Setting up your home Wi-Fi network will require you to use the app. Each Vilo unit comes with a QR code on the bottom, and once you’re registered and logged into the app, it will prompt you to scan the QR code of the main unit first — this is the one that’s plugged directly into the router. If you buy a multipack, subsequent satellites will automatically be detected after you plug them in. While Vilo offers a three-pack configuration, you can purchase additional nodes and pair them to your system if your home requires it. Like competing mesh systems, the app gives you plenty of control and information about your home network in a nonintimidating way.
Another benefit with the app is that parents can control the network to schedule downtime where individual devices are blocked off. If you have young kids, it’s an added layer to the digital well-being apps that are built into many modern phones, and it could help establish healthy internet habits.
You can also block specific websites, create a guest network for visitors to use with a separate password, and remotely restart your mesh system if there are any glitches. And if you’re into data, you can also view a usage report to see how much data each device is using. For guest networks, Vilo allows you to set up temporary ones with an expiration time or a permanent one, giving you lots of flexibility to change your password and settings to keep things secure.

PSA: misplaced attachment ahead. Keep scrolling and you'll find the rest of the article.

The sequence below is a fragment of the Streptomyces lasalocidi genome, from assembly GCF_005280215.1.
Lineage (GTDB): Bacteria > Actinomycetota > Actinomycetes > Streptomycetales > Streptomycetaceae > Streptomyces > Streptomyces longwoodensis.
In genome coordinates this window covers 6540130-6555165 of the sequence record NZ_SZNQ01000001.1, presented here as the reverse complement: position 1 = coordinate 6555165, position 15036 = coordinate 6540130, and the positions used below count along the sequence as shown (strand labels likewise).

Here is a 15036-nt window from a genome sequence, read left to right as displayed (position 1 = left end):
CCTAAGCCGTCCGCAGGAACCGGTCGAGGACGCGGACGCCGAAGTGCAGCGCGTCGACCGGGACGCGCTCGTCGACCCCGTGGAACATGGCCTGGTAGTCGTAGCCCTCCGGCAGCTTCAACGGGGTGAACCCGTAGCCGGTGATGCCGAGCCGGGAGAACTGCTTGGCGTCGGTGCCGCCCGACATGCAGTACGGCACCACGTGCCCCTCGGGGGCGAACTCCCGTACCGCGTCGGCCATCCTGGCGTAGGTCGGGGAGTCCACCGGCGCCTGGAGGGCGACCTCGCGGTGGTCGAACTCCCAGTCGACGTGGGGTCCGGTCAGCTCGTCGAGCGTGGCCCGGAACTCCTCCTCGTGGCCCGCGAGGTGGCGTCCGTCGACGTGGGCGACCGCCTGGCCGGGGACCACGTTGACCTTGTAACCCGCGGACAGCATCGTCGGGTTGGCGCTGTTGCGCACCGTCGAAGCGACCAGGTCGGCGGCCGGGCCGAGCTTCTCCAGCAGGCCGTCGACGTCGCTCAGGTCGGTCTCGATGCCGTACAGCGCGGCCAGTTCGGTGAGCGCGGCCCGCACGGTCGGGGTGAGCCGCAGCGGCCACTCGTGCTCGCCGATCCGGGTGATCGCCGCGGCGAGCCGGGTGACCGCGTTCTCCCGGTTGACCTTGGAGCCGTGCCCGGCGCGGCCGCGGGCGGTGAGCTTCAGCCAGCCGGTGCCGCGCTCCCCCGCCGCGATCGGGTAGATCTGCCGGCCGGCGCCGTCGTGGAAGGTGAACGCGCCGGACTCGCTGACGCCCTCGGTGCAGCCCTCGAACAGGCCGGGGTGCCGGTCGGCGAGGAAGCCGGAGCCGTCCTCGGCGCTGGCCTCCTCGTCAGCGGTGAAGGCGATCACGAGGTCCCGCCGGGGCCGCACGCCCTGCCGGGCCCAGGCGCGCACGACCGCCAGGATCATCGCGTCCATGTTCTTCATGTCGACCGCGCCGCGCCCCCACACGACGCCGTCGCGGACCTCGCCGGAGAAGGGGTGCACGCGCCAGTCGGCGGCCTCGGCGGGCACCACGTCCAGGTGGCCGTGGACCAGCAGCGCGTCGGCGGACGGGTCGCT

I tested a three-pack of the Vilo system at my parents’ home, which is larger than my smaller apartment and a better indicator of how the units perform together as a mesh network. In my smaller space, a one-unit modem would have sufficed.
For the test environment, I replaced the existing Eero Pro 6 network at home with the Vilo network. I placed a unit in the upstairs bedroom in the back of the house, one in the living room downstairs in the front of the house, and one in the garage.
Because of the way the home is laid out, the garage has always been a Wi-Fi dead zone, and in the past, my parents would place repeaters or a mesh node in the garage so they could control their connected garage door opener and Ring cameras. Because each unit needs to be plugged into power, their placement must be close to a power outlet.